A flash flood watch was in effect for the Dallas, Fort Worth, Waco, Austin and San Antonio areas through Sunday morning, according to the National Weather Service. Corpus Christi, Laredo and Brownsville are under a flash flood watch through Sunday night.
Forecasters said Houston and Galveston remain under a flash flood watch through Monday morning, with possible coastal flooding concerns.
Patricia was the most powerful hurricane on record in the Western Hemisphere and made landfall Friday along Mexico's Pacific Coast as a Category 5 storm. It quickly lost power as it moved inland and appeared to have caused remarkably little damage.
Forecasters predict prolonged heavy rainfall, with flash flooding possible in low-lying areas, small creeks and streams and poor-draining streets and roads. NBC 5 Chief Meteorologist David Finfrock said more than six inches of rain was possible through Saturday.
The National Weather Service issued a Flash Flood Emergency for Navarro County. Between midnight Friday and Saturday morning, Corsicana received more than 18 inches of rain, with more on the way.
Interstate 45 was closed in Corsicana for several hours overnight Friday due to water over the road, and TxDOT crews, in collaboration with the Texas Department of Public Safety, established local and regional detours to assist stranded drivers who were caught in the 12-mile backup.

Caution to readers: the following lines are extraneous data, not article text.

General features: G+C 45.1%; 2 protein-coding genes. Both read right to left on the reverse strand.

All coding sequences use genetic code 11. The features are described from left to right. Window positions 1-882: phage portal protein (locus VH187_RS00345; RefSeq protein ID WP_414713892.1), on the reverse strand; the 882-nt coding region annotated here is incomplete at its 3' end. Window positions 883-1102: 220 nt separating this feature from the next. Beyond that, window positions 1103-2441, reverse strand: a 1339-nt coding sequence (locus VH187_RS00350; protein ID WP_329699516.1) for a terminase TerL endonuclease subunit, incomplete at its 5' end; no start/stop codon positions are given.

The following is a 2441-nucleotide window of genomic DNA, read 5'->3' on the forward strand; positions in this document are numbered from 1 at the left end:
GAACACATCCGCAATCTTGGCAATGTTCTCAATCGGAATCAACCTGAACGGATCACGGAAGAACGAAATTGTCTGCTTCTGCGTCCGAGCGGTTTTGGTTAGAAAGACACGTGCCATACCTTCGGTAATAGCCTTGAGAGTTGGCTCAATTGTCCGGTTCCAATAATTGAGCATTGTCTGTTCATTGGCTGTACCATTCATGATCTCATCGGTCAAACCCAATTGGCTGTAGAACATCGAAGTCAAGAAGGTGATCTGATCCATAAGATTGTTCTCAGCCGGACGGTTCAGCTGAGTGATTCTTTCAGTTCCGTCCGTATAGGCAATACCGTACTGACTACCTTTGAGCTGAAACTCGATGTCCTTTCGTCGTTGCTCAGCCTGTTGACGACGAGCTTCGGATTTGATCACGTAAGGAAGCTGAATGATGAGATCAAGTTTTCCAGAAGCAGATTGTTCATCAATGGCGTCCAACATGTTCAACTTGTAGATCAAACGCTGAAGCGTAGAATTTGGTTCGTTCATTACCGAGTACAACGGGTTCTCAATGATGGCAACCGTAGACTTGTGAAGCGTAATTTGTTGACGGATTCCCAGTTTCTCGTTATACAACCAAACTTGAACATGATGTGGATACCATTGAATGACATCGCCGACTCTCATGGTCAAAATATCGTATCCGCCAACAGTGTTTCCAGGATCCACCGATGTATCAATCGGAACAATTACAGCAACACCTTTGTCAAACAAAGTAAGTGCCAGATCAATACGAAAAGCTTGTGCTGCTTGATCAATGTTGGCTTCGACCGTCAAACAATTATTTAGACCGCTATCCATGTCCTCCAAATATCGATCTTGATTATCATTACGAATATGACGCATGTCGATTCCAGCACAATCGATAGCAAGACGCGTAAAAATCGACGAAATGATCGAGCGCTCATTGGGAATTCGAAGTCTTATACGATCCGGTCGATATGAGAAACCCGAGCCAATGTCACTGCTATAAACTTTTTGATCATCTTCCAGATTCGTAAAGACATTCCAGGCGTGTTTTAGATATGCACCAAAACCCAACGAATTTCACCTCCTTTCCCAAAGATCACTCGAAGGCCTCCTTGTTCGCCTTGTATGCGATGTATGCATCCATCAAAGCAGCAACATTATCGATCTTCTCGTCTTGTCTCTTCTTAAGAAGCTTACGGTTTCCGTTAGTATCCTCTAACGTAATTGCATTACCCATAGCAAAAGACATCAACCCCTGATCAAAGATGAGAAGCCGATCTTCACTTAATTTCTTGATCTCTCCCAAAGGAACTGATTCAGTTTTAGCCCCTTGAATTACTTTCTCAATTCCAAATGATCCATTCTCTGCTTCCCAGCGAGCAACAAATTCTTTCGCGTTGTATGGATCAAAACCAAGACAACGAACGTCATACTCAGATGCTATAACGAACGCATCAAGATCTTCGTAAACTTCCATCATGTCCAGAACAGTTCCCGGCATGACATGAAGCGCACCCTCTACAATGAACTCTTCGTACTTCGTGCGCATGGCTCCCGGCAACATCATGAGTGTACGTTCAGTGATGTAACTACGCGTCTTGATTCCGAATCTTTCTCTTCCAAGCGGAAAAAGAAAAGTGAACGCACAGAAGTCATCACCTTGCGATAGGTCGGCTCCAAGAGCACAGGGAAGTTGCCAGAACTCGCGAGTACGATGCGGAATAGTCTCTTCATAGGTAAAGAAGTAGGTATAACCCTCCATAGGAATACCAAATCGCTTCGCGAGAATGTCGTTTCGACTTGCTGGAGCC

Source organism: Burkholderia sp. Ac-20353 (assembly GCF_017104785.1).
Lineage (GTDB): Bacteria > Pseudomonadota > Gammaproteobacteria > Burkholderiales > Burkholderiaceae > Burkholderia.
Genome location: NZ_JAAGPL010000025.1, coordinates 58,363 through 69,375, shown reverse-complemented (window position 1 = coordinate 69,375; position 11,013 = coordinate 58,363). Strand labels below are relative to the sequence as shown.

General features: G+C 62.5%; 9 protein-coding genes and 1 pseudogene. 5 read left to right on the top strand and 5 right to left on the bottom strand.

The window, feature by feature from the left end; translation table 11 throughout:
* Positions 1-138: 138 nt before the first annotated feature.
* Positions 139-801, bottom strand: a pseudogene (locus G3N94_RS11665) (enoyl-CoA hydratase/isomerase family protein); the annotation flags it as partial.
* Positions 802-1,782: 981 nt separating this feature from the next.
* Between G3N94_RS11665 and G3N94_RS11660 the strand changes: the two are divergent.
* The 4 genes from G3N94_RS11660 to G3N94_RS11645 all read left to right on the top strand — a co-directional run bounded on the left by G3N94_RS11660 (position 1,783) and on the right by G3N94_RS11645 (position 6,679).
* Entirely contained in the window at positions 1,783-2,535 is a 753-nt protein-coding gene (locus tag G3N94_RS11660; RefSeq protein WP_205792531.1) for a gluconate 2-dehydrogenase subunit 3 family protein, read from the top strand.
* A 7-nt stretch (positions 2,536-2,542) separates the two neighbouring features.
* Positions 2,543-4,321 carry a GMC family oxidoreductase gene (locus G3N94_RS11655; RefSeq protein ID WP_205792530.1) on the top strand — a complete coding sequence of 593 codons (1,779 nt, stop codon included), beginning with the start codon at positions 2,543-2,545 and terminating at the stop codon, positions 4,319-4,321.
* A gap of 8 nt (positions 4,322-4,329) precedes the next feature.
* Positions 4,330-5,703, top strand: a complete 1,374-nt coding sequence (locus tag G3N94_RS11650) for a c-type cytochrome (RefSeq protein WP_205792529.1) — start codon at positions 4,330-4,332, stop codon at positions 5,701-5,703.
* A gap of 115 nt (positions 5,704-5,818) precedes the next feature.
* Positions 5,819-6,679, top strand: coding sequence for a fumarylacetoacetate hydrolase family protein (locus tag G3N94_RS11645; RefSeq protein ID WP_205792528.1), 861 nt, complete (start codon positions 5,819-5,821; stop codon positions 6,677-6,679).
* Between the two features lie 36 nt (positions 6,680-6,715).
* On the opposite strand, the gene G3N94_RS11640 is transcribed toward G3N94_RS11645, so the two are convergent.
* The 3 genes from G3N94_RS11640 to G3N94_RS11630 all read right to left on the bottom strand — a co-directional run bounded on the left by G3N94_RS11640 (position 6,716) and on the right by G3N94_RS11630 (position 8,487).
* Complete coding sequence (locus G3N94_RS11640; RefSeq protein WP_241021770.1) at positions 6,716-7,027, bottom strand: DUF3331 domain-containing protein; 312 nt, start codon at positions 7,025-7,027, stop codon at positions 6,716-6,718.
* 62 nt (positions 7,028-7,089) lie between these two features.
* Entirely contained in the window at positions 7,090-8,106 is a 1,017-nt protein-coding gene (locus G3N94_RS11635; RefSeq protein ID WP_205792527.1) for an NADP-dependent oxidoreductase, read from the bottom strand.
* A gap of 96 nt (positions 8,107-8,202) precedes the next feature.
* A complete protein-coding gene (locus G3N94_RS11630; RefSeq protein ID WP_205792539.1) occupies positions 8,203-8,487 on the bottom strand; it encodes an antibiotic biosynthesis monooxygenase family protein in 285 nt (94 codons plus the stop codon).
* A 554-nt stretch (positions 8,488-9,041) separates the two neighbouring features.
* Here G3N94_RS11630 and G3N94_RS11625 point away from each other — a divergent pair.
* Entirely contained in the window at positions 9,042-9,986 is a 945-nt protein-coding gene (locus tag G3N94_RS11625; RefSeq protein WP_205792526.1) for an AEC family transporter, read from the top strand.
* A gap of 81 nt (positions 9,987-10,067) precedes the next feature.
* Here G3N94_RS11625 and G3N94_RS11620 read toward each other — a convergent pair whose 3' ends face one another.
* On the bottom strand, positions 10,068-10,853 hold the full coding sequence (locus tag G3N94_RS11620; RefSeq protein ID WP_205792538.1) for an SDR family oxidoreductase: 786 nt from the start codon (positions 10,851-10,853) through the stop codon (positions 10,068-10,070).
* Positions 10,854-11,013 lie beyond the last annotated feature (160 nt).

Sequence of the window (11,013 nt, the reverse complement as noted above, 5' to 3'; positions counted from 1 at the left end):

The roadway reopened to traffic early Saturday morning, but just before 11 a.m. the southbound lanes were again closed due to high water, according to Navarro County officials. TxDOT said it will continue to monitor through the weekend.
Also in Corsicana, a Union Pacific train overturned and was partially submerged after the tracks were washed away by high water. The Navarro County Emergency Management Office said high water rescue teams were gearing up shortly before 6 a.m. to rescue two people from the train.
The northbound lanes of Interstate 35 in West were also closed down because of high water. Radar indicates as much as 14 inches of rain had fallen in southwestern Navarro County and southern Hill County.